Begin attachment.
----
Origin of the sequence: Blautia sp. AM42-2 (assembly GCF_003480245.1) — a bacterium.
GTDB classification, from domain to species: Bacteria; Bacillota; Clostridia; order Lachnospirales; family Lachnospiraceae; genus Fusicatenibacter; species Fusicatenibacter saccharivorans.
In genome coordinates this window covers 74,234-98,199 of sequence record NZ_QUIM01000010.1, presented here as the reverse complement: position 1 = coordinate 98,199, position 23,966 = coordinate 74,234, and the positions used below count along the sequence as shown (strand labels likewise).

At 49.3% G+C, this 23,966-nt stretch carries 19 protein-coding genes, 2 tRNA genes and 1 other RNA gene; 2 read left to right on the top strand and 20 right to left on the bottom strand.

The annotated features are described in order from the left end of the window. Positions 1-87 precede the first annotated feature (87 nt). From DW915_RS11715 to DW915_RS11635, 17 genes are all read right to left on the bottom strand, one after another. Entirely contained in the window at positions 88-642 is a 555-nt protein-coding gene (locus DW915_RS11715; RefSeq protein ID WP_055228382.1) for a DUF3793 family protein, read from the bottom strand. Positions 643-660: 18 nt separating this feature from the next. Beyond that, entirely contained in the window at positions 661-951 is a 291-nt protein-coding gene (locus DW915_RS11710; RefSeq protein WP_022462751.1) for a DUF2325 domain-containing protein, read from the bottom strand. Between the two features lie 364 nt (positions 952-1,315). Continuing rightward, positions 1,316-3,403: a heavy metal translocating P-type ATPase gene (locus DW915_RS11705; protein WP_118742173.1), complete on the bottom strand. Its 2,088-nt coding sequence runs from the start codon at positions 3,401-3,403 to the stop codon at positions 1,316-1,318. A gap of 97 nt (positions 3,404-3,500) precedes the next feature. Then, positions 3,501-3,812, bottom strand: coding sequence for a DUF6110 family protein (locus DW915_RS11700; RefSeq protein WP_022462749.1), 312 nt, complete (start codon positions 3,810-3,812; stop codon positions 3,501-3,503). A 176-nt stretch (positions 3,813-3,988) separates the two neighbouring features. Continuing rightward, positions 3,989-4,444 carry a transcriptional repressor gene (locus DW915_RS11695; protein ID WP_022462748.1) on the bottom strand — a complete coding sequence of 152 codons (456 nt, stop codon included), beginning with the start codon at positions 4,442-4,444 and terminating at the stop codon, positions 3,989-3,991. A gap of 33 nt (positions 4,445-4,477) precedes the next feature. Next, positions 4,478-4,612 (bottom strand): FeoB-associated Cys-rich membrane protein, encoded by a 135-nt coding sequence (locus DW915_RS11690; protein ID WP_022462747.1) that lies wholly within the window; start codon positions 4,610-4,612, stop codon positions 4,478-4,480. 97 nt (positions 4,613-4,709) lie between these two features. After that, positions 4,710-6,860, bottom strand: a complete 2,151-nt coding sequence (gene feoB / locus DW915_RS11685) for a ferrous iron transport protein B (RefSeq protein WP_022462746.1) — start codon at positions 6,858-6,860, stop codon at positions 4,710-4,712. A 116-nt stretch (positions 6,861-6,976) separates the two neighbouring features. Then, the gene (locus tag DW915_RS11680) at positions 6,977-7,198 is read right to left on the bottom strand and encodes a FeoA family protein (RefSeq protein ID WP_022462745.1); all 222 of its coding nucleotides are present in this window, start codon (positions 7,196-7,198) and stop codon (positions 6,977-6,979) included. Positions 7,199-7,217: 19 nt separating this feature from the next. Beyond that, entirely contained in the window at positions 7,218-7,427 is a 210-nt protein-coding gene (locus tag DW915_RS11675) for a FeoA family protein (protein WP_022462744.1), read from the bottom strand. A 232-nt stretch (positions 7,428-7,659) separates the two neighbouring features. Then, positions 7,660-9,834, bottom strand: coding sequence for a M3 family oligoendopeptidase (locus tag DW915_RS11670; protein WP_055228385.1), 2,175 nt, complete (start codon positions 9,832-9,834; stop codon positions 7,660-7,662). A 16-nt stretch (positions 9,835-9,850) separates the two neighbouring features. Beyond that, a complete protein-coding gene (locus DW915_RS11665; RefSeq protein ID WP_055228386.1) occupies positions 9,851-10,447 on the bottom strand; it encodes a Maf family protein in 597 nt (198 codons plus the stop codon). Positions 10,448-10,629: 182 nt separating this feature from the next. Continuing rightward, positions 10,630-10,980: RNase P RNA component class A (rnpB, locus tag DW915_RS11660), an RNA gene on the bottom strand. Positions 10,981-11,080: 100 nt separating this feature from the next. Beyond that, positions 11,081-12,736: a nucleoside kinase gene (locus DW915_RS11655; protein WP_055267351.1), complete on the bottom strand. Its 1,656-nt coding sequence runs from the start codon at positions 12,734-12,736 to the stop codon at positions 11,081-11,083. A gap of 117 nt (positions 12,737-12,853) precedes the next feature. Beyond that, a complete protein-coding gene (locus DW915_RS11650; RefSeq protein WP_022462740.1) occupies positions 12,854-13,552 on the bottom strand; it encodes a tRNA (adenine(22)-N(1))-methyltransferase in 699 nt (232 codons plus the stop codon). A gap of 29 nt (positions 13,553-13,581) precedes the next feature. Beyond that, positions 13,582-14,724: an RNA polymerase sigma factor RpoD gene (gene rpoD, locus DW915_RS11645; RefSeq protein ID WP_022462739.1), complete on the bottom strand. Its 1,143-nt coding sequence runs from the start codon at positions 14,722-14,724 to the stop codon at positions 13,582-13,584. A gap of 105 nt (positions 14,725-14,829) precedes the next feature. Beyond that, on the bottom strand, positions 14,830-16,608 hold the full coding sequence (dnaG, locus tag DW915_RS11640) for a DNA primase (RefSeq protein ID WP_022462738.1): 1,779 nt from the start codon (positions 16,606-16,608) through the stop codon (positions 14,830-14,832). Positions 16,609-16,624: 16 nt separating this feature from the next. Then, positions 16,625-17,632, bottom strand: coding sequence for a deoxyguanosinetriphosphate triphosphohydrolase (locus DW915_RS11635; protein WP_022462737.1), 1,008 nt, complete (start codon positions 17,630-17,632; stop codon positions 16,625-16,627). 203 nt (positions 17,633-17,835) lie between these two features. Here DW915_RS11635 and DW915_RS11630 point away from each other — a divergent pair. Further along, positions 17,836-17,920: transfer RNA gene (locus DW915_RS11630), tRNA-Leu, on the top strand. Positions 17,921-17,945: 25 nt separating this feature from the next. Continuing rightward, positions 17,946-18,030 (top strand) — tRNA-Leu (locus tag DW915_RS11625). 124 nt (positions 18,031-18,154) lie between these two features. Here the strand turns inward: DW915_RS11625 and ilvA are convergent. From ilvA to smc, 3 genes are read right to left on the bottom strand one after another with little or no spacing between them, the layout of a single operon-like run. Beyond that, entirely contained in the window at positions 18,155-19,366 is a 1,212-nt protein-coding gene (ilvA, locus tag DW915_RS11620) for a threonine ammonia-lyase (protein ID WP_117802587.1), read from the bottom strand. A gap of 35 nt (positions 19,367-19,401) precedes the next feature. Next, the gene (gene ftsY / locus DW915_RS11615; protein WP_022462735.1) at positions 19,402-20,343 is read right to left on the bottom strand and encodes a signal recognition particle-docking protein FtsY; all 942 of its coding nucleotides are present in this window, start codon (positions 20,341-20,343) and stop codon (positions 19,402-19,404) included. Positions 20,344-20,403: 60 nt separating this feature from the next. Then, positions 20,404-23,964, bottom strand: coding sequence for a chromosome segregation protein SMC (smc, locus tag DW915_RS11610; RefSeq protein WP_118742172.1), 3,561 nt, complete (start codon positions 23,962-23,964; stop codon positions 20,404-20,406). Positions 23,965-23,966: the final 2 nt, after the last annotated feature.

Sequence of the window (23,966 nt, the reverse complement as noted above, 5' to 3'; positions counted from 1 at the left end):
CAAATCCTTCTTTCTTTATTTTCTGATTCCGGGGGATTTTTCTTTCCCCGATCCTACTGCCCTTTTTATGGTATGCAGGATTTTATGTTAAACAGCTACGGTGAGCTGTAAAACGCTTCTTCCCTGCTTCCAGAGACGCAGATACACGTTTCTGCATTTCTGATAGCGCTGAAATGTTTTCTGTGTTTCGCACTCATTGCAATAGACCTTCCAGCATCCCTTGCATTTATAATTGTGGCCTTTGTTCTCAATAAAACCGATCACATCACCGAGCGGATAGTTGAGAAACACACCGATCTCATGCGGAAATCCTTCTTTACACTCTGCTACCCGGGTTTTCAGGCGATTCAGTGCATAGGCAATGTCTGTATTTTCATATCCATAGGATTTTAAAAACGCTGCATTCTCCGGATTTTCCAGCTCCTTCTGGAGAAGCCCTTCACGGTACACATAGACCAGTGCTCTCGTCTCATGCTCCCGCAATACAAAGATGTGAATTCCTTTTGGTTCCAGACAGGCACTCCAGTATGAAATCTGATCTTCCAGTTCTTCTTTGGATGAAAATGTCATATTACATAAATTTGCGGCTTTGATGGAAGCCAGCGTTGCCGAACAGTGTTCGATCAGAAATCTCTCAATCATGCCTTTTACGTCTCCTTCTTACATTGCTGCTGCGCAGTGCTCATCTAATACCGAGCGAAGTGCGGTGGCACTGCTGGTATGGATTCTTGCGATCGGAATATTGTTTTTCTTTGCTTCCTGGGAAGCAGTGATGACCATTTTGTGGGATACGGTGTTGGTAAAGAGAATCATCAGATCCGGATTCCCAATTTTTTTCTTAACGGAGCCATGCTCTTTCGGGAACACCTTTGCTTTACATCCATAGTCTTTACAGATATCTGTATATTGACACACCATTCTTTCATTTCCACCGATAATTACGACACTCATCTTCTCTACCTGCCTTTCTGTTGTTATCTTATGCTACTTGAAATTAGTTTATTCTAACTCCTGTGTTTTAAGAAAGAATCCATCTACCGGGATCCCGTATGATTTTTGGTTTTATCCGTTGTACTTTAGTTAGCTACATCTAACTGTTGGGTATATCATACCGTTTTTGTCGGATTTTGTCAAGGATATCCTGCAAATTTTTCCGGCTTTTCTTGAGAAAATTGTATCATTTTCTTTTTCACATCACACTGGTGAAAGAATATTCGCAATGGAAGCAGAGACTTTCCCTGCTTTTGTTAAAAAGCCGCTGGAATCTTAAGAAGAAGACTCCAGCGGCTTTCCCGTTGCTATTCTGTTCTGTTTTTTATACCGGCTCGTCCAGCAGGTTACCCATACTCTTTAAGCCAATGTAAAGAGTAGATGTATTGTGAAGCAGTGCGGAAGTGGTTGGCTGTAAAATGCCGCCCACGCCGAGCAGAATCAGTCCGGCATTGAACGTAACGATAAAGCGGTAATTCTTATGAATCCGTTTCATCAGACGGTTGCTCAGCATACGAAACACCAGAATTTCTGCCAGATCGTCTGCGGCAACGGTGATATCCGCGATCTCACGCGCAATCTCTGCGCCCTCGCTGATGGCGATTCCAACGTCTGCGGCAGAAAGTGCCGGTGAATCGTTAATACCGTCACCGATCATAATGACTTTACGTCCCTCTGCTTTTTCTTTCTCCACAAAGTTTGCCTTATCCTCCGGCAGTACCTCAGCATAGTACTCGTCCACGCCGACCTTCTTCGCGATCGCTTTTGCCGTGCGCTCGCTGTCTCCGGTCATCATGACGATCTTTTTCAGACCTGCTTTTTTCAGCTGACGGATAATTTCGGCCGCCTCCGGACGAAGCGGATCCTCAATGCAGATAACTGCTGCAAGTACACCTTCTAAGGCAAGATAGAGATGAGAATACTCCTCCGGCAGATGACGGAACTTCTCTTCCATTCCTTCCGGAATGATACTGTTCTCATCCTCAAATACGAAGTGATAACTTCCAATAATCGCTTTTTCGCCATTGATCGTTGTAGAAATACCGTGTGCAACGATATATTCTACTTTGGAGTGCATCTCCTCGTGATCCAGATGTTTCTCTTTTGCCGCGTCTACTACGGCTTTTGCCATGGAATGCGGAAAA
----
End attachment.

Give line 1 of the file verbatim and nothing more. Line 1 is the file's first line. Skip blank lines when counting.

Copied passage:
Origin of the sequence: Blautia sp. AM42-2 (assembly GCF_003480245.1) — a bacterium.